400 Americans make up 10% of capital

“The total credit market debt in the U.S. is $52.6 trillion, $200 billion higher than it was in 2008. If those who had collected billions in fraudulent profits while using unprecedented levels of debt were rightfully required to take responsibility for the catastrophe they caused, the debt levels would have dropped dramatically. The losses would have been borne by those responsible. The economy would have taken a body blow, all Americans would have been hurt, and many billionaires would have become millionaires or even paupers. The debt would have been written off and lessons would have been learned. The remaining banks (there are 8,000 others besides the 10 who control 50% of the deposits) would have followed traditional risk mitigation methods and the economy would have recovered. 
Wall Street banks used their power and wealth to convince the SEC to waive the 12 to 1 leverage rules so they could leverage their balance sheets 40 to 1. This meant that a 5% loss in their capital and they would be insolvent. The Harvard MBA CEO titans of the financial world created the housing bubble through their creation of fraud inducing mortgage products, a bewildering array of derivative products that even their MBA geniuses didn’t understand, and betting against the derivatives they were selling to their clients. When this toxic brew of fraud and debt exploded in their faces, the value of the assets on their books plunged by 30% to 40% in 2008 and 2009. The 10 biggest financial institutions in the country were effectively bankrupt. An orderly bankruptcy liquidation that wiped out the bondholders, stockholders and top executives was the solution to excessive risk taking and failure.  Without Federal Reserve intervention in the financial markets since September 2008, the biggest banks in the world would have entered bankruptcy liquidation. The U.S. economy would have experienced a 10% to 20% fall in GDP. The unemployment rate would have soared above 15%. The stock market would have fallen 70%. Wealthy bondholders and stockholders would have seen their wealth cut in half. Incumbent politicians would have all been thrown out of office. The richest Americans, constituting the ruling class, would have borne the brunt of the pain.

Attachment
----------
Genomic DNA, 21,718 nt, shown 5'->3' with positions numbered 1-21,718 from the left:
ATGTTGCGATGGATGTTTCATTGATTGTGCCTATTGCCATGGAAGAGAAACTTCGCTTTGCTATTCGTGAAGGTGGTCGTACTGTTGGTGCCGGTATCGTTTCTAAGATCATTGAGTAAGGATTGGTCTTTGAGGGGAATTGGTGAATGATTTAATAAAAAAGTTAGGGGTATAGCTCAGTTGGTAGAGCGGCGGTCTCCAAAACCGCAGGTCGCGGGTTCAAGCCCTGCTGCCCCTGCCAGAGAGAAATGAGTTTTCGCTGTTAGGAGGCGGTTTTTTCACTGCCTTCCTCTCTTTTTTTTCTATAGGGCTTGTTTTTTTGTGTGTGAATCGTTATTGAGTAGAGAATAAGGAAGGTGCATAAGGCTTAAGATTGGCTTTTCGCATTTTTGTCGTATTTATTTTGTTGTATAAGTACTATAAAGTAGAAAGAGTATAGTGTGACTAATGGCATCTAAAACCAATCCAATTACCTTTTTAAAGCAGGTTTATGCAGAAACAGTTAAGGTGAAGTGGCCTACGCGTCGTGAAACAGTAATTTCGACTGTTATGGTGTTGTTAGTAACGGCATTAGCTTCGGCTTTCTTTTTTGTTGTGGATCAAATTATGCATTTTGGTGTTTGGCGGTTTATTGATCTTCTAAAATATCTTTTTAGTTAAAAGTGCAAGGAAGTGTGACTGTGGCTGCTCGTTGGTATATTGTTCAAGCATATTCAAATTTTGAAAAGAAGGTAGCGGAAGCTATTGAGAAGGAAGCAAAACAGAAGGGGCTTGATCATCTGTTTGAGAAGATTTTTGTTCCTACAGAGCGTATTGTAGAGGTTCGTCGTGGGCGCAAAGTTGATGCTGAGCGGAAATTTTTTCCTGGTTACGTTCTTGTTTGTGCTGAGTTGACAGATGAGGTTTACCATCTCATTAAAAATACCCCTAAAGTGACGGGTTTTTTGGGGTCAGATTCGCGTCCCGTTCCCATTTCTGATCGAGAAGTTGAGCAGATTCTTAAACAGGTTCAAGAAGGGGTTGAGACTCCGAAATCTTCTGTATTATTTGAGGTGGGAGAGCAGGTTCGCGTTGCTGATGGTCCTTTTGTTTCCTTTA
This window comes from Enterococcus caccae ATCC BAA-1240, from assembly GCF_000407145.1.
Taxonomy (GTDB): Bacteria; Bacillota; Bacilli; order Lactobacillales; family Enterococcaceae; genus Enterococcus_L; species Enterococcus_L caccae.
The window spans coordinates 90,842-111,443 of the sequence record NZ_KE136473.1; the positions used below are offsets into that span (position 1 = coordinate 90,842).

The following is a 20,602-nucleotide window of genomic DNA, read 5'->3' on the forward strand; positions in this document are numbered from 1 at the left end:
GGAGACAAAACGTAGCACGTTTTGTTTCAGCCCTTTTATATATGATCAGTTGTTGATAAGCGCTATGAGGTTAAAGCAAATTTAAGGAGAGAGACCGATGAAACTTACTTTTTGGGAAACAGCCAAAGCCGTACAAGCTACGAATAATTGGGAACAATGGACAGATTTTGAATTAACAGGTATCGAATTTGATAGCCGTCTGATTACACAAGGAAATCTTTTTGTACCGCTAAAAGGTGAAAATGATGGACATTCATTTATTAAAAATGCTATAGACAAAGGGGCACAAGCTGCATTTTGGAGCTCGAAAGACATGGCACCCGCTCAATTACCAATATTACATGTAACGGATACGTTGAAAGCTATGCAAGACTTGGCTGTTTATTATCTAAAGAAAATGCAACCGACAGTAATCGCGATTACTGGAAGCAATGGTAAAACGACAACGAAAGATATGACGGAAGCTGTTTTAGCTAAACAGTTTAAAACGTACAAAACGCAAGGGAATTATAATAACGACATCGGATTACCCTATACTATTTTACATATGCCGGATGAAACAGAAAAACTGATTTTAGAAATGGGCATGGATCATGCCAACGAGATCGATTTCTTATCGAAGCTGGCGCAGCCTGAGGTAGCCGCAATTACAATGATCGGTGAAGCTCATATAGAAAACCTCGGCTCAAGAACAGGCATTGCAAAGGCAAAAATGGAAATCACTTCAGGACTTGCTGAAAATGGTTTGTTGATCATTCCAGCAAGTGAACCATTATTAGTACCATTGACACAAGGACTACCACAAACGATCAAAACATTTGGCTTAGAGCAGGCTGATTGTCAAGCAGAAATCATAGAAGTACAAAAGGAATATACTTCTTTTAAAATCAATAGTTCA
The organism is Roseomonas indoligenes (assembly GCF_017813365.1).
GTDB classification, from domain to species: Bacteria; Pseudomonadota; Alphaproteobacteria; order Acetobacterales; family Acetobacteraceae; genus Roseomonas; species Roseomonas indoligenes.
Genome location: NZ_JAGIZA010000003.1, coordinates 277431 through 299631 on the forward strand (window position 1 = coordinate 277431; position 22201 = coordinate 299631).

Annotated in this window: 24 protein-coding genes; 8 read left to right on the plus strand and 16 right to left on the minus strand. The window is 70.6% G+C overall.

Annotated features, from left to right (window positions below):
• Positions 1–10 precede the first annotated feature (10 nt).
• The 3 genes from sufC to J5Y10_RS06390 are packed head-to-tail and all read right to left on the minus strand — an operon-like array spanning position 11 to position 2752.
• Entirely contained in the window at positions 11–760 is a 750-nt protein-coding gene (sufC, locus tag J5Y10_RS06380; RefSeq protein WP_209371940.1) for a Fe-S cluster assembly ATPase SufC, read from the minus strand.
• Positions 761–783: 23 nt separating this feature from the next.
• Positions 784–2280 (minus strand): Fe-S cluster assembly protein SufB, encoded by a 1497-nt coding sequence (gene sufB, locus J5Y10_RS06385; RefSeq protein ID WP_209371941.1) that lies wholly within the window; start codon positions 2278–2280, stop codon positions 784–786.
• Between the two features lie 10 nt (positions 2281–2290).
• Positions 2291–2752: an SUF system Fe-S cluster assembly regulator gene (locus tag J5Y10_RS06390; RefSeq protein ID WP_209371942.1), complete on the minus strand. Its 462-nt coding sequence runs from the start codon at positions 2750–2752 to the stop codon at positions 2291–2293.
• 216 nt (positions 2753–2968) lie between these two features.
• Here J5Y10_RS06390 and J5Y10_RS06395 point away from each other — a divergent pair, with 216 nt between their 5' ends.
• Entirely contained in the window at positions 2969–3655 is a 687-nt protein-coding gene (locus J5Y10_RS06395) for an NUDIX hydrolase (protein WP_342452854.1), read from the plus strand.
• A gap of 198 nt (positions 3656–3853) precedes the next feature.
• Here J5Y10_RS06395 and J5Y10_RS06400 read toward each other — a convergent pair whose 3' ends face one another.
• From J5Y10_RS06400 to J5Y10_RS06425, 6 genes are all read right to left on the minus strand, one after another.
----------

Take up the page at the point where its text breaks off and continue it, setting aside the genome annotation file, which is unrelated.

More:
In a true capitalist system, organizations and people who assumed too much risk and made poor decisions would have failed. But the United States does not have a capitalist system. We have a corporate fascist economic system where a small cartel of bankers, military weapons suppliers, and mega-corporations set the agenda for the country through their complete capture of politicians and the mainstream corporate media. At the height of the crisis in 2008, President George Bush revealed whose side he chose:

“I’ve abandoned free-market principles to save the free-market system, to make sure the economy doesn’t collapse. I feel a sense of obligation to my successor to make sure there is not a, you know, a huge economic crisis. Look, we’re in a crisis now. I mean, this is — we’re in a huge recession, but I don’t want to make it even worse.”

Cheaper borrowing costs, another result of lower interest rates, were supposed to induce more borrowing by business, presumably to buy capital goods and hire employees. But commercial and industrial loans continue to fall, according to data provided by the Federal Reserve Bank of St. Louis, and unemployment remains high. 

Meanwhile, household buying power has been dented by the sharp rise in prices to which I referred above. Retail prices in total are nearly 3% above where they were a year ago, led by soaring food and energy tags — items that people buy and use every day. Since the end of 2010, consumer prices have actually risen twice as fast.